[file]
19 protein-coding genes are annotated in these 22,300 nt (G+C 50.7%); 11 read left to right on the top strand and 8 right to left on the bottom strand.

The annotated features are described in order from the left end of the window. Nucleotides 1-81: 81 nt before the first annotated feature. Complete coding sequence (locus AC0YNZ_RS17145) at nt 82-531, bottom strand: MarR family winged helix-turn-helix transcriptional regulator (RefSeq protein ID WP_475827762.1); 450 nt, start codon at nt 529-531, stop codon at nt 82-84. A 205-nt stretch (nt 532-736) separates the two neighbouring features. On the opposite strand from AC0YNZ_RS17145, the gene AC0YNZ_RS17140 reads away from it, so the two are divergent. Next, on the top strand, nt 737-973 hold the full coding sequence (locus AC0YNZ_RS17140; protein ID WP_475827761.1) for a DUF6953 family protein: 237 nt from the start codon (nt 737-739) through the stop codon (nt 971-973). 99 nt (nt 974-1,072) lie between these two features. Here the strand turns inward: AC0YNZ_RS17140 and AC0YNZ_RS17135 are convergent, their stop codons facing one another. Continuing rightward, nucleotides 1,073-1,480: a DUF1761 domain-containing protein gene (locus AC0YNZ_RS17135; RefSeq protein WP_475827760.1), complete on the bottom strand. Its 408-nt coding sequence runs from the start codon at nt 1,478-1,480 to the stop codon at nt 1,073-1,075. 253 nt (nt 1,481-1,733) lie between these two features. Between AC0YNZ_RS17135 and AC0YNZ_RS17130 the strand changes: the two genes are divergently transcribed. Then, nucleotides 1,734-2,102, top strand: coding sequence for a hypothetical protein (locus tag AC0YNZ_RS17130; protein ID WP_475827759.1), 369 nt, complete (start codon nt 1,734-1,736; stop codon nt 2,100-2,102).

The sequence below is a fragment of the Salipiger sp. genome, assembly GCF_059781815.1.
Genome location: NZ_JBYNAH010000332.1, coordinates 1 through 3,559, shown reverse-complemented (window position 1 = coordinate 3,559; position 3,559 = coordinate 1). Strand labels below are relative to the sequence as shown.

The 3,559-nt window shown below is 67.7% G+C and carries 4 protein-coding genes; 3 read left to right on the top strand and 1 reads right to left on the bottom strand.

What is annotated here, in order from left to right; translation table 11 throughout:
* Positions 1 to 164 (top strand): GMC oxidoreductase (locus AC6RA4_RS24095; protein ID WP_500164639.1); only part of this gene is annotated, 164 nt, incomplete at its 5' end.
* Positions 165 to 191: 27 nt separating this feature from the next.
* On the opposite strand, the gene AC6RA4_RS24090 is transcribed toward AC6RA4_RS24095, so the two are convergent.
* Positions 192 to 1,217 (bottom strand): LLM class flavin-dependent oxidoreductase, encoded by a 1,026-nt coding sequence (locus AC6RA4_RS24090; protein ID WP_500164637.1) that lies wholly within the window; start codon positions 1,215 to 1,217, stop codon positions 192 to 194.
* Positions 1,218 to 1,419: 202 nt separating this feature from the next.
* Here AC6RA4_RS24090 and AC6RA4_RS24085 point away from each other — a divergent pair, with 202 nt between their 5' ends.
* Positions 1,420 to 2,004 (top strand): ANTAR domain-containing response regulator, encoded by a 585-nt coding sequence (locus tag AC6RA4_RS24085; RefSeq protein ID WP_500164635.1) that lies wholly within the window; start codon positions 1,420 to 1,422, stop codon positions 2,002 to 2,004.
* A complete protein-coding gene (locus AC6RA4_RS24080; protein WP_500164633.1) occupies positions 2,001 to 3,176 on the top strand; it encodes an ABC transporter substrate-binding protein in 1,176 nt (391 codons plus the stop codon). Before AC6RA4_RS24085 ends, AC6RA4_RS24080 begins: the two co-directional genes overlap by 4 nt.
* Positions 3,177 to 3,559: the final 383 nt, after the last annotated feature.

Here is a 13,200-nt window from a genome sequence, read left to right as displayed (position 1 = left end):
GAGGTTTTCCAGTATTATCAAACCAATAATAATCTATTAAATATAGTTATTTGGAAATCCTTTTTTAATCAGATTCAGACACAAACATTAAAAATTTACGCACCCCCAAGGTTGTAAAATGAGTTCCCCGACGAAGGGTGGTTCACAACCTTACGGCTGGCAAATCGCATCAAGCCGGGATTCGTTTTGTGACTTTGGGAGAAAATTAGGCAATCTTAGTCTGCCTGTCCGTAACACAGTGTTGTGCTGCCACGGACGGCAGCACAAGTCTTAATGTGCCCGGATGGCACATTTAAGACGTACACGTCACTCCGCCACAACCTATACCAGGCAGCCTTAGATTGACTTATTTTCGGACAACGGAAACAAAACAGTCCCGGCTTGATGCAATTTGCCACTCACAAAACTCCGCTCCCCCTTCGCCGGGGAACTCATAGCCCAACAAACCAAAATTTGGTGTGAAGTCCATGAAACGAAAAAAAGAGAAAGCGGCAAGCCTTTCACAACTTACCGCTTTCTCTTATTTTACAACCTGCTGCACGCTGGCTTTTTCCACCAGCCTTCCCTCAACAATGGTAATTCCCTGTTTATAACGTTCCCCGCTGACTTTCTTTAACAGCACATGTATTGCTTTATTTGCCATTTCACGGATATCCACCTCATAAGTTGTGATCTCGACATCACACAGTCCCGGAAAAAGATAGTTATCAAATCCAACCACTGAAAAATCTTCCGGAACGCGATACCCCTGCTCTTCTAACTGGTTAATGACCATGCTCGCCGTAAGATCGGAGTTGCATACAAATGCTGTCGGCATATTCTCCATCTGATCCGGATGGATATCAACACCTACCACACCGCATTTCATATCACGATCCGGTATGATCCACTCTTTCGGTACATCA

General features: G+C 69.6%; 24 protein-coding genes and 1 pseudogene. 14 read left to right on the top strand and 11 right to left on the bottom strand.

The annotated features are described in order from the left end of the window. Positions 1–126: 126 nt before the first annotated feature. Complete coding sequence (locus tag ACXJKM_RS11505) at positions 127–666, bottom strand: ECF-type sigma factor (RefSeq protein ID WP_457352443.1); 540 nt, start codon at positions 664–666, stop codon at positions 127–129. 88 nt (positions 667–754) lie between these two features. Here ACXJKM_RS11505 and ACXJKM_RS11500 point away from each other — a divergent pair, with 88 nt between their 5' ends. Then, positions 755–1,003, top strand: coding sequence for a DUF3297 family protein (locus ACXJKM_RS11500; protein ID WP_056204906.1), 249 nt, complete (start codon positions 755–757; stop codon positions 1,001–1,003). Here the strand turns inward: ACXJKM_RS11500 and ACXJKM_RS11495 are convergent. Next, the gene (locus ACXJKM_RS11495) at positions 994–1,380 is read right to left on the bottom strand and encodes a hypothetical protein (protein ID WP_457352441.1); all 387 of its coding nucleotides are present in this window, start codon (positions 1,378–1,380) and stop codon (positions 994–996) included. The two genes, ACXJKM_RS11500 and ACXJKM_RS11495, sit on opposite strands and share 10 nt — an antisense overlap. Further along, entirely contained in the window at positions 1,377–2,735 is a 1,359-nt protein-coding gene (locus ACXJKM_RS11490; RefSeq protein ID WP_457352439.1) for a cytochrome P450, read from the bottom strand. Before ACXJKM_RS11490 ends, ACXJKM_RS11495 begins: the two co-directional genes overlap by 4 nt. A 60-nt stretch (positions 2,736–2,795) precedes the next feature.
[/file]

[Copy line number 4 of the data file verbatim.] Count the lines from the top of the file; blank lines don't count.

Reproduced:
Genome location: NZ_JBYNAH010000332.1, coordinates 1 through 3,559, shown reverse-complemented (window position 1 = coordinate 3,559; position 3,559 = coordinate 1). Strand labels below are relative to the sequence as shown.